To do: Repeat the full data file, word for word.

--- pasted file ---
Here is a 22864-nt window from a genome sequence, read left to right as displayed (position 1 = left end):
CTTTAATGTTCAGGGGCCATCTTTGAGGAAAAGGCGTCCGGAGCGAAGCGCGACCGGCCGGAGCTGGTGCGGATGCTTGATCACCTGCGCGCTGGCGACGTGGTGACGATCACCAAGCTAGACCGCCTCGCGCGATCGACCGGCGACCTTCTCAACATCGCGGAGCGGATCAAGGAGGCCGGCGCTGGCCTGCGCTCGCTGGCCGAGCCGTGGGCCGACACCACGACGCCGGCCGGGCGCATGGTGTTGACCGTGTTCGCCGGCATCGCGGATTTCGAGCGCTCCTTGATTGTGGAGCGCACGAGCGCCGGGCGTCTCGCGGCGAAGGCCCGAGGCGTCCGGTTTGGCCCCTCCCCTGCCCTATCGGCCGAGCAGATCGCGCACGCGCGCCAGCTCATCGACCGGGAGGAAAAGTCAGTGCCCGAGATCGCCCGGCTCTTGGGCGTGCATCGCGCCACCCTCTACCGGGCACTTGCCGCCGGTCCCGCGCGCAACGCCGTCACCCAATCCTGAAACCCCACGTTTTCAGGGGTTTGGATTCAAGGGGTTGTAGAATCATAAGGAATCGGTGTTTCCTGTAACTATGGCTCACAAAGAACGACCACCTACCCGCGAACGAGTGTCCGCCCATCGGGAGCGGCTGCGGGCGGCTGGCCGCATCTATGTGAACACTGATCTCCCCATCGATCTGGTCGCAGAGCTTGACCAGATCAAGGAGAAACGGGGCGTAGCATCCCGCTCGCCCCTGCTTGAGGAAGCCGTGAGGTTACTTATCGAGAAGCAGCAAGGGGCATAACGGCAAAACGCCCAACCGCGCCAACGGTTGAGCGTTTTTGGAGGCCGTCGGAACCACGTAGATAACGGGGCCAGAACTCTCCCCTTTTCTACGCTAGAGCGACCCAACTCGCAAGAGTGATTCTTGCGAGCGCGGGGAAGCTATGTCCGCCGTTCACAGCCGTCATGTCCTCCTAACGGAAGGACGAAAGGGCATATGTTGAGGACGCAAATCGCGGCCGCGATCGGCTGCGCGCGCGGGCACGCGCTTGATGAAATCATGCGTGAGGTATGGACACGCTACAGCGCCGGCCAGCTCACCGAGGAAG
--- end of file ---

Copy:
Here is a 22864-nt window from a genome sequence, read left to right as displayed (position 1 = left end):
CTTTAATGTTCAGGGGCCATCTTTGAGGAAAAGGCGTCCGGAGCGAAGCGCGACCGGCCGGAGCTGGTGCGGATGCTTGATCACCTGCGCGCTGGCGACGTGGTGACGATCACCAAGCTAGACCGCCTCGCGCGATCGACCGGCGACCTTCTCAACATCGCGGAGCGGATCAAGGAGGCCGGCGCTGGCCTGCGCTCGCTGGCCGAGCCGTGGGCCGACACCACGACGCCGGCCGGGCGCATGGTGTTGACCGTGTTCGCCGGCATCGCGGATTTCGAGCGCTCCTTGATTGTGGAGCGCACGAGCGCCGGGCGTCTCGCGGCGAAGGCCCGAGGCGTCCGGTTTGGCCCCTCCCCTGCCCTATCGGCCGAGCAGATCGCGCACGCGCGCCAGCTCATCGACCGGGAGGAAAAGTCAGTGCCCGAGATCGCCCGGCTCTTGGGCGTGCATCGCGCCACCCTCTACCGGGCACTTGCCGCCGGTCCCGCGCGCAACGCCGTCACCCAATCCTGAAACCCCACGTTTTCAGGGGTTTGGATTCAAGGGGTTGTAGAATCATAAGGAATCGGTGTTTCCTGTAACTATGGCTCACAAAGAACGACCACCTACCCGCGAACGAGTGTCCGCCCATCGGGAGCGGCTGCGGGCGGCTGGCCGCATCTATGTGAACACTGATCTCCCCATCGATCTGGTCGCAGAGCTTGACCAGATCAAGGAGAAACGGGGCGTAGCATCCCGCTCGCCCCTGCTTGAGGAAGCCGTGAGGTTACTTATCGAGAAGCAGCAAGGGGCATAACGGCAAAACGCCCAACCGCGCCAACGGTTGAGCGTTTTTGGAGGCCGTCGGAACCACGTAGATAACGGGGCCAGAACTCTCCCCTTTTCTACGCTAGAGCGACCCAACTCGCAAGAGTGATTCTTGCGAGCGCGGGGAAGCTATGTCCGCCGTTCACAGCCGTCATGTCCTCCTAACGGAAGGACGAAAGGGCATATGTTGAGGACGCAAATCGCGGCCGCGATCGGCTGCGCGCGCGGGCACGCGCTTGATGAAATCATGCGTGAGGTATGGACACGCTACAGCGCCGGCCAGCTCACCGAGGAAG